Reform Judaism, Movement for (formerly the Reform Synagogues of Great Britain) - - An organisation of Reform congregations established in 1942. (Full details, including lists of affiliated synagogues, now contained in dedicated JCR-UK webpage -  Movement for Reform Judaism.)

Rosh Chodesh - the new Jewish month, when special prayers are recited, lasting one or two days.

Rosh Hashannah - the Jewish New Year (in or about September), lasting two days.

sefer torah (plural - sifrei torah) - the Scroll of the Law, (containing the five Books of Moses). .

selichot - the penitential prayers said on the lead-up to Yom Kippur and on other Fast days.

Sephardi Congregations (including the Spanish and Portuguese Jews' Congregation. (Full details, including lists of  synagogues and cemeteries, now contained in dedicated JCR-UK webpage - Sephardi and other Eastern Rites Congregations.) The term "Sephardi" was used originally to describe the Jews of Spanish and Portuguese origin ("Spharad" is the Hebrew word for Spain) or their descendants. Often loosely used also to include all Jews of oriental origin and their ritual, other than the Yemenites, although the term Edot HaMizrach would be a preferable term to describe all Jews of oriental origin (including Yemenites).

Shavuot - the Jewish Festival of Weeks (in or about May/June, seven weeks from Pesach), commemorating the giving of the Torah to Moses on Mount Sinai.

shochet - ritual slaughterer of animals.

shnoddering - making a (public) offereing in the synagogue in return for the honour of being caled up on the reading of the Torah.

shamas - beadle in the synagogue.

shul - the Yiddish word for synagogue.

Spanish and Portuguese Jews' Congregation - see Sephardi Congregations (above).

succah (pl. succot) - the tabernacles or booths, built for the Festival of Succot, in which Jews traditionally eat, and some sleep, throughout the course of the festival.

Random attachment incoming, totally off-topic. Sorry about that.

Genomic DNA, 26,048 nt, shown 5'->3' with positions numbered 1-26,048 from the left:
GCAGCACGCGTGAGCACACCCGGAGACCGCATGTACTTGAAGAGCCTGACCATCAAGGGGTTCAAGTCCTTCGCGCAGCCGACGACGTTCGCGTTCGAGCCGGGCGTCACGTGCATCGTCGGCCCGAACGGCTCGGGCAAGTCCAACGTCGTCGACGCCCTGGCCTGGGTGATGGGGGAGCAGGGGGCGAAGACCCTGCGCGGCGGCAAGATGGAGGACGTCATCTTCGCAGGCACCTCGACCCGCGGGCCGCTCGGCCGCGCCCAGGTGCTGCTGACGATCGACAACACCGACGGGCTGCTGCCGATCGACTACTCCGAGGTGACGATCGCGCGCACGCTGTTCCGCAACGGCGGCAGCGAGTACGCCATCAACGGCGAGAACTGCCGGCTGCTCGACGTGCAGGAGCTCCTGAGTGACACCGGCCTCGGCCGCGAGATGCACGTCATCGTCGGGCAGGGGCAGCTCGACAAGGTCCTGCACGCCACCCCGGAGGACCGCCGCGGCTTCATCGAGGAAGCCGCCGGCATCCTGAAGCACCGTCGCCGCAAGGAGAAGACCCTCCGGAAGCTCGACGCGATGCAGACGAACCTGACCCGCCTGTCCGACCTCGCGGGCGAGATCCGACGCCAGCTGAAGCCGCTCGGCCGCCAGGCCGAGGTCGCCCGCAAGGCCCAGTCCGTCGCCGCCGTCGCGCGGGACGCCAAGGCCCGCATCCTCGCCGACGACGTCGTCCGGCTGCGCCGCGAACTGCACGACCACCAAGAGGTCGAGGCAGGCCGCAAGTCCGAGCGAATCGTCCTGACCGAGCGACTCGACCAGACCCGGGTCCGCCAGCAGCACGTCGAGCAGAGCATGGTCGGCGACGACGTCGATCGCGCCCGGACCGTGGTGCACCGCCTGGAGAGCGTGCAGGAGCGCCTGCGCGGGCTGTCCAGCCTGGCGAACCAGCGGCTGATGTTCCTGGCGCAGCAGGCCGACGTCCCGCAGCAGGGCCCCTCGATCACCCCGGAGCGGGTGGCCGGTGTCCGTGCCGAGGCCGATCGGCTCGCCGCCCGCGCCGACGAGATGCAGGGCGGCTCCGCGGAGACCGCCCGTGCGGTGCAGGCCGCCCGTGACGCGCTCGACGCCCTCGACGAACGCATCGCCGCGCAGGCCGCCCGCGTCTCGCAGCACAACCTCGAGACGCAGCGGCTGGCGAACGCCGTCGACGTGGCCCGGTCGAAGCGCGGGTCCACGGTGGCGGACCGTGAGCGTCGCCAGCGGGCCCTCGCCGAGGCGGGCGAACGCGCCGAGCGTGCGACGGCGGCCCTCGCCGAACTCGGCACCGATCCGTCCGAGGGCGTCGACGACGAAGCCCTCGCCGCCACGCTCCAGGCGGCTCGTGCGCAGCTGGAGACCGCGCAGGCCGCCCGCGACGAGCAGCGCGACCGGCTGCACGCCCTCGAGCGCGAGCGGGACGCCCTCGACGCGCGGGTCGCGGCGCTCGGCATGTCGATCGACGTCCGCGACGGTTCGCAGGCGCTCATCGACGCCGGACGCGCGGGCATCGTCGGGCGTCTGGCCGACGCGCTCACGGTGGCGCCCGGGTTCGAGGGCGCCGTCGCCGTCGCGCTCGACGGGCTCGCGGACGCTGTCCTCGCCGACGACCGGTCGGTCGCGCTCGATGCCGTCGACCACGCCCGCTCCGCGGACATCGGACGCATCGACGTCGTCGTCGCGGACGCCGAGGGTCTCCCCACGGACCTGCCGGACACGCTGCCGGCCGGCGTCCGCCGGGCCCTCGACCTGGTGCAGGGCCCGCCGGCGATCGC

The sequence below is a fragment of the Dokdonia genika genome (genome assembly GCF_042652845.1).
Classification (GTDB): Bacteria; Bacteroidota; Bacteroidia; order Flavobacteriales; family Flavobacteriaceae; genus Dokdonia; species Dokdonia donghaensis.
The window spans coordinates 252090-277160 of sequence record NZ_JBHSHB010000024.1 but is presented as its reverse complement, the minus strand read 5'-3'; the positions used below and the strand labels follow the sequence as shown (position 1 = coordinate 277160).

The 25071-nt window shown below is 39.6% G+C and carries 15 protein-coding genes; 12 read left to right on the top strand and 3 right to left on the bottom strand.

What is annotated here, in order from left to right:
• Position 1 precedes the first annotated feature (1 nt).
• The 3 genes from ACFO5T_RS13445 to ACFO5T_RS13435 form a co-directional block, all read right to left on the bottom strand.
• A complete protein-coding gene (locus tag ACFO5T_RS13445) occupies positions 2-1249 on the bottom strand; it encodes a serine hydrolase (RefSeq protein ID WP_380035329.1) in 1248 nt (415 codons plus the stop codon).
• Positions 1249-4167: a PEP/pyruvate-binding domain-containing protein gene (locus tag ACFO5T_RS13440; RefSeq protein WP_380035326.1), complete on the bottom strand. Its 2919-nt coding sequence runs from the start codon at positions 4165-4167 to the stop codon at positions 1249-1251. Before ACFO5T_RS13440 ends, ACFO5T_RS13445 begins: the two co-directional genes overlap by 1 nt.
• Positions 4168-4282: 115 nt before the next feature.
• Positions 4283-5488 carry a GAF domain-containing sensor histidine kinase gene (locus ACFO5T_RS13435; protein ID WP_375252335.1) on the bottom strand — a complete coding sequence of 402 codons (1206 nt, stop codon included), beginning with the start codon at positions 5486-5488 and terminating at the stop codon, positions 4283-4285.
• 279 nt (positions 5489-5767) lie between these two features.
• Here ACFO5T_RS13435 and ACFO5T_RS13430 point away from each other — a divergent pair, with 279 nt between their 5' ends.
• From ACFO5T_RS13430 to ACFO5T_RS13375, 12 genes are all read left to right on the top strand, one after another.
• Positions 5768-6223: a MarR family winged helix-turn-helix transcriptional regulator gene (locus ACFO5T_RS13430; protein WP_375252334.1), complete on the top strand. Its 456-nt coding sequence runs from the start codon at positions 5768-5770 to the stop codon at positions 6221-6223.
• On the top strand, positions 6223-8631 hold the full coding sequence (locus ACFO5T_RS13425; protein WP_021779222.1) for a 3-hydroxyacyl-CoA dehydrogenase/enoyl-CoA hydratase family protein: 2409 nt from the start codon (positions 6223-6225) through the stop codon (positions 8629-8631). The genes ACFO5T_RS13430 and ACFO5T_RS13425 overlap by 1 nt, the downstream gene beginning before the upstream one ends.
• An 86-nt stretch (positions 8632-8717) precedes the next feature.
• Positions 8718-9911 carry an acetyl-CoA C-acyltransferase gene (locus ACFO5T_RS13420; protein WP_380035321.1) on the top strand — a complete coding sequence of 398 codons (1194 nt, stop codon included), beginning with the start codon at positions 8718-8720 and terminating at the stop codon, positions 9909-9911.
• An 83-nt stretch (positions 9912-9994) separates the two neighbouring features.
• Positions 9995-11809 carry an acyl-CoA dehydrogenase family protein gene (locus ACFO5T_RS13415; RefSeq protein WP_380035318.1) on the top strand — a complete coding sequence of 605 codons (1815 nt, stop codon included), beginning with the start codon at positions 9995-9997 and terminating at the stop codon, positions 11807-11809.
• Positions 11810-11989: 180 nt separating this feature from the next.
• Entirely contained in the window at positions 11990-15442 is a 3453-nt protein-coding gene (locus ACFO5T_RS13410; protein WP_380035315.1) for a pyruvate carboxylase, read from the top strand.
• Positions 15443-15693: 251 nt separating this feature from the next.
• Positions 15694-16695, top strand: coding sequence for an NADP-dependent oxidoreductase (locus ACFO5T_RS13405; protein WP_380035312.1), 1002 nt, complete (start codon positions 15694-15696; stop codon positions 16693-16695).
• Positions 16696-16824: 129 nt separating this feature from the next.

Succot - the Jewish Festival of Tabernacles, commemorating the forty years of wandering by the Israelites after the Exodus from Egypt.

Temani (Yemenite) - Jews from the Yemen (genearally excluding Aden). Although often included as Sephardi, their ritual differs considerably from that of the Sephardi Jews, and they themselves are divided between Nusach Baladi and Nusach Shami, the latter having, to some extent, adopted many Sephardi rites.

Tisha b'Av - the 9th of the month of Av, a Fast day that commemorates the destruction of the first temple by the Babylonians in 586 BCE and the destruction of the second temple by the Romans in 70 CE, as well as certain other catstrophies that have befallen the Jewish people.

Union of Orthodox Hebrew Congregations (UOHC) - often referred to as Adath, an umbrella organisation of London Orthodox and Ultra-Orthodox congregations established in 1926. (Full details, including lists of affiliated synagogues and cemeteries, now contained in dedicated JCR-UK webpage - UOHC.)

United Synagogue - the largest union of Orthodox Ashkanazi synagogues in Britain (primarily in London) established in 1870. (Full details, including lists of affiliated synagogues and cemeteries, now contained in dedicated JCR-UK webpage - United Synagogue.)

yahrzeit - the anniversary of a person's death, according to the Hewbrew calender

yeshivah - an academy of advanced Jewish religious study. (plural - yeshivot)

Yom Ha'atzmaut - Israel's Independence Day.

Yom Hashoah - Holocaust Day, commemorating the murder of six millions Jews by the Nazis and their allies.